The loss of M. dorsalis has been of some concern in Australia. Much of the land that used to be covered in dense forest has now been cleared for agricultural fields and pastures. This has caused a decline in both the range and population size of M. dorsalis. Management is the key to the survival of black-striped wallabies. Dense forested areas need to be maintained and restored to ensure their survival. Also, allowing the ranchers to hunt them during the dry season when grass is not as abundant would have a smaller impact on the populations than the current hunting regime. (Hoolihan and Goldizen, 1998)
Macropus dorsalis is a species that has been studied very little, and more biological studies need to be done on the species to get a better understanding of how these animals fit into the ecosystem. This would allow biologists to better manage the population of back-striped wallabies in the future. (Baxter, et al., 2001)
Nancy Shefferly (editor), Animal Diversity Web.
Todd Jewell (author), University of Wisconsin-Stevens Point, Chris Yahnke (editor, instructor), University of Wisconsin-Stevens Point.
Living in Australia, New Zealand, Tasmania, New Guinea and associated islands.
uses sound to communicate
living in landscapes dominated by human agriculture.
young are born in a relatively underdeveloped state; they are unable to feed or care for themselves or locomote independently for a period of time after birth/hatching. In birds, naked and helpless after hatching.
having body symmetry such that the animal can be divided in one plane into two mirror-image halves. Animals with bilateral symmetry have dorsal and ventral sides, as well as anterior and posterior ends. Synapomorphy of the Bilateria.
uses smells or other chemicals to communicate
ranking system or pecking order among members of a long-term social group, where dominance status affects access to resources or mates
humans benefit economically by promoting tourism that focuses on the appreciation of natural areas or animals. Ecotourism implies that there are existing programs that profit from the appreciation of natural areas or animals.
At about the time a female gives birth (e.g. in most kangaroo species), she also becomes receptive and mates. Embryos produced at this mating develop only as far as a hollow ball of cells (the blastocyst) and then become quiescent, entering a state of suspended animation or embryonic diapause. The hormonal signal (prolactin) which blocks further development of the blastocyst is produced in response to the sucking stimulus from the young in the pouch. When sucking decreases as the young begins to eat other food and to leave the pouch, or if the young is lost from the pouch, the quiescent blastocyst resumes development, the embryo is born, and the cycle begins again. (Macdonald 1984)
animals that use metabolically generated heat to regulate body temperature independently of ambient temperature. Endothermy is a synapomorphy of the Mammalia, although it may have arisen in a (now extinct) synapsid ancestor; the fossil record does not distinguish these possibilities. Convergent in birds.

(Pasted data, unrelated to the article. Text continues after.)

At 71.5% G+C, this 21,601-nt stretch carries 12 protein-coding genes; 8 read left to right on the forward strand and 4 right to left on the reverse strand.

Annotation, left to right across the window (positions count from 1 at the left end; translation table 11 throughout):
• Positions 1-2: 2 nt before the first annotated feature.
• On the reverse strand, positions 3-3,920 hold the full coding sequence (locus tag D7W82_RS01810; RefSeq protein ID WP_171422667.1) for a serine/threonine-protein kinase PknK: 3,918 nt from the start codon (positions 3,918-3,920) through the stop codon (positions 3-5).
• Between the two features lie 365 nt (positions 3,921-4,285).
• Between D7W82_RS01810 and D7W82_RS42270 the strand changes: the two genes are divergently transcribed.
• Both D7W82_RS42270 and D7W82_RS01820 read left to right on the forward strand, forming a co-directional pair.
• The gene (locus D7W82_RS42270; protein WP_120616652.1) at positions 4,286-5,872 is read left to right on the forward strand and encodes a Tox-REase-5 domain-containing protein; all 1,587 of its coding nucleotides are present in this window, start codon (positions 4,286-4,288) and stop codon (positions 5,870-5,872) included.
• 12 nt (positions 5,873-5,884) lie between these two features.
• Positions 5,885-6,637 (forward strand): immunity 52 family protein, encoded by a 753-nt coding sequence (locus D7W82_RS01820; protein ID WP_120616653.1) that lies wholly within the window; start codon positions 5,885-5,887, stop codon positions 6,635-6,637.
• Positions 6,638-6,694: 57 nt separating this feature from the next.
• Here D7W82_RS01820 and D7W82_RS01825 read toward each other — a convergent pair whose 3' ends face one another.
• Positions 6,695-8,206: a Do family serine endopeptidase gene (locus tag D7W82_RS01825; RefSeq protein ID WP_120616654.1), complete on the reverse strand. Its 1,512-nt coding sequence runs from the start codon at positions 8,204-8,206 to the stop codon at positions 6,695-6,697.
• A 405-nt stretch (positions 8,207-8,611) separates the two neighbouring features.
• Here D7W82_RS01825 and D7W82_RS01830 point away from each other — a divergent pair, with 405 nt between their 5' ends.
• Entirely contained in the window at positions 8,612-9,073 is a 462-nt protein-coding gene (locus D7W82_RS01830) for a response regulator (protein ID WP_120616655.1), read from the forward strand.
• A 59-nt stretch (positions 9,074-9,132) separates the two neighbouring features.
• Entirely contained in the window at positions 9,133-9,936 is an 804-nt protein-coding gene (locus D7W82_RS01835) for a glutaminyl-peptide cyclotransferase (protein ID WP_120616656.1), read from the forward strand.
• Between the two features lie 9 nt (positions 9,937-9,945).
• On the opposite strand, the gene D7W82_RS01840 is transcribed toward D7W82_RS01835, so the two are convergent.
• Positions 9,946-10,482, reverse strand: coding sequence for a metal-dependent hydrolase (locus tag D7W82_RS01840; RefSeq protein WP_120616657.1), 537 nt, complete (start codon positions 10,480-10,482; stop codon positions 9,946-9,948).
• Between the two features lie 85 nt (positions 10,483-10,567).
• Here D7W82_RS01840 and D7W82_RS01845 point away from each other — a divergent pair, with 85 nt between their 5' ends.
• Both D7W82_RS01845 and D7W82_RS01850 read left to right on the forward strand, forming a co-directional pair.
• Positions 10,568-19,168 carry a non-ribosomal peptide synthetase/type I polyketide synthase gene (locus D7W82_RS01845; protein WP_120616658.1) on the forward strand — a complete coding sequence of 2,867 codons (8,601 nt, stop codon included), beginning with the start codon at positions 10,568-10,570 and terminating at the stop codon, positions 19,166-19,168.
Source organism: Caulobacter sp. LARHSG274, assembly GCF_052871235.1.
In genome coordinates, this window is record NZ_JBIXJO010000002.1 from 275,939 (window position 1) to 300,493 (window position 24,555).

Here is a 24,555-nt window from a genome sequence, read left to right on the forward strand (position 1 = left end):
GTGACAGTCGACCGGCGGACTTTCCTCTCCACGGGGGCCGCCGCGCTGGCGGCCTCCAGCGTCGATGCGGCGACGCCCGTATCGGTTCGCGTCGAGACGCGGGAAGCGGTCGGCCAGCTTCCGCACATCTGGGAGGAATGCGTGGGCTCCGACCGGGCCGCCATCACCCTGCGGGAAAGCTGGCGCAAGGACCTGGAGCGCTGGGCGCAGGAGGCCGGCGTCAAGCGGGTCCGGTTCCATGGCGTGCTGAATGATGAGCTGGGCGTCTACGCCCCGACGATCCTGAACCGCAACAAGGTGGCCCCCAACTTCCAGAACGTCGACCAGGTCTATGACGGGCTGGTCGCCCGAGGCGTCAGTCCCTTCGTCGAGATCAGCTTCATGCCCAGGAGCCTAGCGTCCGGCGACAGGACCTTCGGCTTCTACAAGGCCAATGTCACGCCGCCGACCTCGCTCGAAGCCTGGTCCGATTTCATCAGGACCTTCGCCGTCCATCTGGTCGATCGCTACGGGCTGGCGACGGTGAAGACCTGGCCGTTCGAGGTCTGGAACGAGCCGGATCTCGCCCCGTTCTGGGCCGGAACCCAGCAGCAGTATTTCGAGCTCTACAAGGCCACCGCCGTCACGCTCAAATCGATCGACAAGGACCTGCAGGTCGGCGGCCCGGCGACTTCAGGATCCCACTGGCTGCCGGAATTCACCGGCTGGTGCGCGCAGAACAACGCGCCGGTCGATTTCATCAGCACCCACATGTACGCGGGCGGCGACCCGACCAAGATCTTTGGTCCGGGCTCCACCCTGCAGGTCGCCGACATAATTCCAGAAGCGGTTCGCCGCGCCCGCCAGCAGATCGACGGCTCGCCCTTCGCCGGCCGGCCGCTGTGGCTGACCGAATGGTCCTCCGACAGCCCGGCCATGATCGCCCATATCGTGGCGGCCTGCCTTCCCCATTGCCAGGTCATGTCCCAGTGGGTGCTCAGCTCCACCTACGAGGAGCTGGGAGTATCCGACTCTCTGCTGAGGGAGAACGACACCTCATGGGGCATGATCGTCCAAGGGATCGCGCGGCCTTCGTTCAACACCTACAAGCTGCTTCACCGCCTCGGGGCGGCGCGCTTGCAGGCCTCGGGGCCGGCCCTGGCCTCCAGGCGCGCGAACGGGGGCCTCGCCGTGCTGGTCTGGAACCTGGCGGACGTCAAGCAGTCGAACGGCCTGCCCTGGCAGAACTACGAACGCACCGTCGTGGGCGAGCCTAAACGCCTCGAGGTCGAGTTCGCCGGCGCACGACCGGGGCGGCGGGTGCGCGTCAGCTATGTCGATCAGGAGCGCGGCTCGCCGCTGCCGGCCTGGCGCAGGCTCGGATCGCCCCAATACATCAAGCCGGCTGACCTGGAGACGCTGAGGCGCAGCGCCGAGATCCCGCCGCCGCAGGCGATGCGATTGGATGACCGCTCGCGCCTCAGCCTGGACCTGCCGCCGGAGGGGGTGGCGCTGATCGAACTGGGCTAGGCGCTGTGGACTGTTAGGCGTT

union of egg and spermatozoan
an animal that mainly eats leaves.
forest biomes are dominated by trees, otherwise forest biomes can vary widely in amount of precipitation and seasonality.
An animal that eats mainly plants or parts of plants.
offspring are produced in more than one group (litters, clutches, etc.) and across multiple seasons (or other periods hospitable to reproduction). Iteroparous animals must, by definition, survive over multiple seasons (or periodic condition changes).
having the capacity to move from one place to another.
the area in which the animal is naturally found, the region in which it is endemic.
active during the night
having more than one female as a mate at one time
rainforests, both temperate and tropical, are dominated by trees often forming a closed canopy with little light reaching the ground. Epiphytes and climbing plants are also abundant. Precipitation is typically not limiting, but may be somewhat seasonal.
specialized for leaping or bounding locomotion; jumps or hops.
scrub forests develop in areas that experience dry seasons.
reproduction that includes combining the genetic contribution of two individuals, a male and a female
associates with others of its species; forms social groups.
uses touch to communicate
that region of the Earth between 23.5 degrees North and 60 degrees North (between the Tropic of Cancer and the Arctic Circle) and between 23.5 degrees South and 60 degrees South (between the Tropic of Capricorn and the Antarctic Circle).
Living on the ground.
the region of the earth that surrounds the equator, from 23.5 degrees north to 23.5 degrees south.
uses sight to communicate
reproduction in which fertilization and development take place within the female body and the developing embryo derives nourishment from the female.
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Evans, M., P. Jarman. 1999. Diets and feeding selectivities of bridled nailtail wallabies and black-striped wallabies. Wildlife Research, 26: 1-19.
Feldhamer, G., L. Drickamer, S. Vessey, J. Merritt. 1999. Mammalogy: Adaptatation, Diversity, and Ecology. USA: McGraw Hill.
Hand, S. 1989. Care and Handling of Australian Native Animals. Australia: Surrey Beatty & Sons Pty Limited.
Hoolihan, D., A. Goldizen. 1998. The grouping dynamics of the black-striped wallaby. Wildlife Research, 25: 467-473.
Jarman, P. 1994. The eating of seedheads by species of Macropodidae. Australian Mammalogy, 17: 51-63.
Nowak, R. 1999. Walker's Mammals of the World, Sixth Edition. Baltimore and London: The Johns Hopkins University Press.